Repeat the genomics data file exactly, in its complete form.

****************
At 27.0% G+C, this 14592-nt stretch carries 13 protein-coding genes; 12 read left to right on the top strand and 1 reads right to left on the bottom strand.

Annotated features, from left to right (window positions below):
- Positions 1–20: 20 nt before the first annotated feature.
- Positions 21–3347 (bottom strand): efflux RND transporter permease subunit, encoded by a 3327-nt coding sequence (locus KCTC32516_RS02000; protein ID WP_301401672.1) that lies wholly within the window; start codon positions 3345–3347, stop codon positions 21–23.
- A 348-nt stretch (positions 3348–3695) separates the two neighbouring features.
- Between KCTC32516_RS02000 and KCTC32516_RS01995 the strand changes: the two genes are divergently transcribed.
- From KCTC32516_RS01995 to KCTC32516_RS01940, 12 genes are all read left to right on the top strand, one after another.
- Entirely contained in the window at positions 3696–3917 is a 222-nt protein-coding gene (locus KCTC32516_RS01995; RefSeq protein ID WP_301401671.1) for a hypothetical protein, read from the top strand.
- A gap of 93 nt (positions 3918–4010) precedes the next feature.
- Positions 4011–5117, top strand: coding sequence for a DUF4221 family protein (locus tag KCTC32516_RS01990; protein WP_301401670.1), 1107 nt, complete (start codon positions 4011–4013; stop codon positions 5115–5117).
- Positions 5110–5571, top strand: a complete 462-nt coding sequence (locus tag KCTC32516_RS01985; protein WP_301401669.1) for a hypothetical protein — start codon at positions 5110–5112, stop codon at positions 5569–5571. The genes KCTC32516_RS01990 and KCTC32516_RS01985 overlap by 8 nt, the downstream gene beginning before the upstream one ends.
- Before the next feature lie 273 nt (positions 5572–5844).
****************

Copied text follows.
At 27.0% G+C, this 14592-nt stretch carries 13 protein-coding genes; 12 read left to right on the top strand and 1 reads right to left on the bottom strand.

Annotated features, from left to right (window positions below):
- Positions 1–20: 20 nt before the first annotated feature.
- Positions 21–3347 (bottom strand): efflux RND transporter permease subunit, encoded by a 3327-nt coding sequence (locus KCTC32516_RS02000; protein ID WP_301401672.1) that lies wholly within the window; start codon positions 3345–3347, stop codon positions 21–23.
- A 348-nt stretch (positions 3348–3695) separates the two neighbouring features.
- Between KCTC32516_RS02000 and KCTC32516_RS01995 the strand changes: the two genes are divergently transcribed.
- From KCTC32516_RS01995 to KCTC32516_RS01940, 12 genes are all read left to right on the top strand, one after another.
- Entirely contained in the window at positions 3696–3917 is a 222-nt protein-coding gene (locus KCTC32516_RS01995; RefSeq protein ID WP_301401671.1) for a hypothetical protein, read from the top strand.
- A gap of 93 nt (positions 3918–4010) precedes the next feature.
- Positions 4011–5117, top strand: coding sequence for a DUF4221 family protein (locus tag KCTC32516_RS01990; protein WP_301401670.1), 1107 nt, complete (start codon positions 4011–4013; stop codon positions 5115–5117).
- Positions 5110–5571, top strand: a complete 462-nt coding sequence (locus tag KCTC32516_RS01985; protein WP_301401669.1) for a hypothetical protein — start codon at positions 5110–5112, stop codon at positions 5569–5571. The genes KCTC32516_RS01990 and KCTC32516_RS01985 overlap by 8 nt, the downstream gene beginning before the upstream one ends.
- Before the next feature lie 273 nt (positions 5572–5844).